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From eugene miretsky <eugene.miret...@gmail.com>
Subject Re: How do TTLs generate tombstones
Date Tue, 31 Oct 2017 12:39:51 GMT
Thanks,

We have turned off read repair, and read with consistency = one. This
leaves repairs and old timestamps (generate by the client) as possible
causes for the overlap. We are writing from Spark, and don't have NTP set
up on the cluster - I think that was causing some of the issues, but we
have fixed it, and the problem remains.

It is hard for me to believe the C* repair has a bug, so before creating a
JIRA, I would appreciate if you could take a look at the attached sstables
(produced using sstablemetadata) from two different time points over the
last 2 week (we ran compaction between).

In both cases, there are sstables generated around 8 pm that span over very
long time periods (sometimes over a day). We run repair daily at 8 pm.

Cheers,
Eugene









On Wed, Oct 11, 2017 at 12:53 PM, Jeff Jirsa <jjirsa@gmail.com> wrote:

> Anti-entropy repairs ("nodetool repair") and bootstrap/decom/removenode
> should stream sections of (and/or possibly entire) sstables from one
> replica to another. Assuming the original sstable was entirely contained in
> a single time window, the resulting sstable fragment streamed to the
> neighbor node will similarly be entirely contained within a single time
> window, and will be joined with the sstables in that window. If you find
> this isn't the case, open a JIRA, that's a bug (it was explicitly a design
> goal of TWCS, as it was one of my biggest gripes with early versions of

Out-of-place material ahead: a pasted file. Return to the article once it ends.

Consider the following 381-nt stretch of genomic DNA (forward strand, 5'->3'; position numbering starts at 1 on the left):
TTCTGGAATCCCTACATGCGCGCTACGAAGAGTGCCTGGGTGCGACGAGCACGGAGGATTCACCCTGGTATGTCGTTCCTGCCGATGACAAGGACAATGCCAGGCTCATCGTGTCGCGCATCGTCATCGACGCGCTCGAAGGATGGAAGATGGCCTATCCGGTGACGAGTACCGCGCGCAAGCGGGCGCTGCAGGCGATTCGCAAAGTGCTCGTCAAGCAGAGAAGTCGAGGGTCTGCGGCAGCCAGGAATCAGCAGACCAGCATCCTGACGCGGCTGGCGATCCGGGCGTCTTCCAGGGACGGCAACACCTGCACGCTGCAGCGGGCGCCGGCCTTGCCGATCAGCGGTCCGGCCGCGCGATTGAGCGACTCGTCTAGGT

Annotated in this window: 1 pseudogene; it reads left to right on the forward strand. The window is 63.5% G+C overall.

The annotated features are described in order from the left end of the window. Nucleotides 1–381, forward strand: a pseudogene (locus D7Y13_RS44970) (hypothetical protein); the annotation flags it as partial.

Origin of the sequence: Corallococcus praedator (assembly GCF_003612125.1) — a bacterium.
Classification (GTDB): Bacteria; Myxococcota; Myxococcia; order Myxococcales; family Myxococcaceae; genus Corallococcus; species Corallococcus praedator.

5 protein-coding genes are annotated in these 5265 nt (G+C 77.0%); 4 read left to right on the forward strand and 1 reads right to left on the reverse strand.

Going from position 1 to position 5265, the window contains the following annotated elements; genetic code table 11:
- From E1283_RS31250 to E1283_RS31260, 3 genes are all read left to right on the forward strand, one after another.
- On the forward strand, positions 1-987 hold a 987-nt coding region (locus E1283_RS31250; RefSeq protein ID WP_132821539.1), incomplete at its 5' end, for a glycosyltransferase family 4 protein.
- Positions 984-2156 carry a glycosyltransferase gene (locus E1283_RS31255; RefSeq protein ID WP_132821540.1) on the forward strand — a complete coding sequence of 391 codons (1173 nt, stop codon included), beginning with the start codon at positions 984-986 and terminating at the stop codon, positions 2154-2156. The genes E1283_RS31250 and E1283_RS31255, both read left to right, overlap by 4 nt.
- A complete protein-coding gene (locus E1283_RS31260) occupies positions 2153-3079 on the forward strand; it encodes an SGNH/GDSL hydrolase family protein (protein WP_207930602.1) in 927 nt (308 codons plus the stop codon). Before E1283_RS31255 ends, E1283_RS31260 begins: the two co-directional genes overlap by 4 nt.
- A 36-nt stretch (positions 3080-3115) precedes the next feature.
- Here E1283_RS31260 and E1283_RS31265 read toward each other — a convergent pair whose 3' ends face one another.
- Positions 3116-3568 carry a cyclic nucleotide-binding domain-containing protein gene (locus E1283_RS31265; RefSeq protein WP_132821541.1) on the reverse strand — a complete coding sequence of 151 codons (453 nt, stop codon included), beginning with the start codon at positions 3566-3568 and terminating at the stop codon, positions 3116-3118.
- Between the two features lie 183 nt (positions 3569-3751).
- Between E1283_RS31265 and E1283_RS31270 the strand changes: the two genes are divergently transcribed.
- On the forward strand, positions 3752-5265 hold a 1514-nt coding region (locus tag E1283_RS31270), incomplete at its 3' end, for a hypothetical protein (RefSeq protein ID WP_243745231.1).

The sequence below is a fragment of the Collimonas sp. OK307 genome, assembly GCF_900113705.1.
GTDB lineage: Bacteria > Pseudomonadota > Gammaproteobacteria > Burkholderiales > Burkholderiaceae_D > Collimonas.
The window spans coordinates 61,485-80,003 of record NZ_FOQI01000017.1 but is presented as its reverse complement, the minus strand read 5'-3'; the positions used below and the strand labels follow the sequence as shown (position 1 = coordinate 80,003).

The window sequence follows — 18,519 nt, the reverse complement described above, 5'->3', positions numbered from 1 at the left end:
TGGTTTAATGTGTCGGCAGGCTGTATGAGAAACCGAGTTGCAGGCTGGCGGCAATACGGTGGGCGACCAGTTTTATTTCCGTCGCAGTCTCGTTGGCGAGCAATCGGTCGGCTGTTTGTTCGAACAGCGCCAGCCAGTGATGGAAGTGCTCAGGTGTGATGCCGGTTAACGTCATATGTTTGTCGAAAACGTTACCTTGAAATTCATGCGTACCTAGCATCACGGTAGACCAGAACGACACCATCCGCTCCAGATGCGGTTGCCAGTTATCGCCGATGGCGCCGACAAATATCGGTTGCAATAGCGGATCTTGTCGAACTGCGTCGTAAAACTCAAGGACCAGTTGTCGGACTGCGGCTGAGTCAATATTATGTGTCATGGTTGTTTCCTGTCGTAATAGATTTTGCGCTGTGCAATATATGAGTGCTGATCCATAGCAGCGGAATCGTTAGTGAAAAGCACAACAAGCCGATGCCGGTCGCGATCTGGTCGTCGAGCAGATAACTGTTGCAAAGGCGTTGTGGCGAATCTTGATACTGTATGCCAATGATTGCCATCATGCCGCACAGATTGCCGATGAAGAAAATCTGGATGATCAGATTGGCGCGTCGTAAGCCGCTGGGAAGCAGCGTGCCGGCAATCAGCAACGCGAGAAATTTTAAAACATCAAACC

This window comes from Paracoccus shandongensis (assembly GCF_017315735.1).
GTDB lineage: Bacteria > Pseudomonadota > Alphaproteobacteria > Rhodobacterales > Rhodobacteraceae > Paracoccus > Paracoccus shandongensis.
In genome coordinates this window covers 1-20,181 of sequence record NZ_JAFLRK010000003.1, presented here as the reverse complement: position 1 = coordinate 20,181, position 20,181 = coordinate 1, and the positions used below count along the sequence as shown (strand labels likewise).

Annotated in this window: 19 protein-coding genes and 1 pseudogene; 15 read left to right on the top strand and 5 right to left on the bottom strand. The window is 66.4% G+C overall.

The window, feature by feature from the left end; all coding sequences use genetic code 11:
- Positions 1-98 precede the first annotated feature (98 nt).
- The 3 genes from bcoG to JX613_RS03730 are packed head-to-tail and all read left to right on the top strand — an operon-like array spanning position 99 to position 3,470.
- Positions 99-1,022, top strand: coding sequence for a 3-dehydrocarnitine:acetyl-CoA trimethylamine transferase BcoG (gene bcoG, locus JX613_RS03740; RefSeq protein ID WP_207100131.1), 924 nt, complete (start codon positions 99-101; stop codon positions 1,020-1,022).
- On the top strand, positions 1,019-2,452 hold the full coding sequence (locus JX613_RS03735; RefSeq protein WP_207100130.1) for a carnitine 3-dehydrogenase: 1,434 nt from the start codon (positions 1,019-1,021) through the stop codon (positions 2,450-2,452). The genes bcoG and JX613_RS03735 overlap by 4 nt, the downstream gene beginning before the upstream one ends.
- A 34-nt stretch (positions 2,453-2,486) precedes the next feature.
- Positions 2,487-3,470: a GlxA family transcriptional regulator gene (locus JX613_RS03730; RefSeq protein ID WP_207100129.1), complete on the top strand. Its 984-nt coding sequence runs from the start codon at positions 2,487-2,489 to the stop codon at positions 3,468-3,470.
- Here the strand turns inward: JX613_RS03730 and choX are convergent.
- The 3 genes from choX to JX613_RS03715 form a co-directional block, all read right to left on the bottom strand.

> DTCS).
>
> Read repairs, however, will pollute the memtable and cause overlaps. There
> are two types of read repairs:
> - Blocking read repair due to consistency level (read at quorum, and one
> of the replicas is missing data, the coordinator will issue mutations to
> the missing replica, which will go into the memtable and flush into the
> newest time window). This can not be disabled (period), and is probably the
> reason most people have overlaps (because people tend to read their writes
> pretty quickly after writes in time series use cases, often before hints or
> normal repair can be successful, especially in environments where nodes are
> bounced often).
> - Background read repair (tunable with the read_repair_chance and
> dclocal_read_repair_chance table options), which is like blocking read
> repair, but happens probabilistically (ie: there's a 1% chance on any read
> that the coordinator will scan the partition and copy any missing data to
> the replicas missing that data. Again, this goes to the memtable, and will
> flush into the newest time window).
>
> There's a pretty good argument to be made against manual repairs if (and
> only if) you only use TTLs, never explicitly delete data, and can tolerate
> the business risk of losing two machines at a time (that is: in the very
> very rare case that you somehow lose 2 machines before you can rebuild,
> you'll lose some subset of data that never made it to the sole remaining
> replica; is your business going to lose millions of dollars, or will you
> just have a gap in an analytics dashboard somewhere that nobody's going to
> worry about).
>
> - Jeff
>
>
> On Wed, Oct 11, 2017 at 9:24 AM, Sumanth Pasupuleti <
> spasupuleti@netflix.com.invalid> wrote:
>
>> Hi Eugene,
>>
>> Common contributors to overlapping SSTables are
>> 1. Hints
>> 2. Repairs
>> 3. New writes with old timestamps (should be rare but technically
>> possible)
>>
>> I would not run repairs with TWCS - as you indicated, it is going to
>> result in overlapping SSTables which impacts disk space and read latency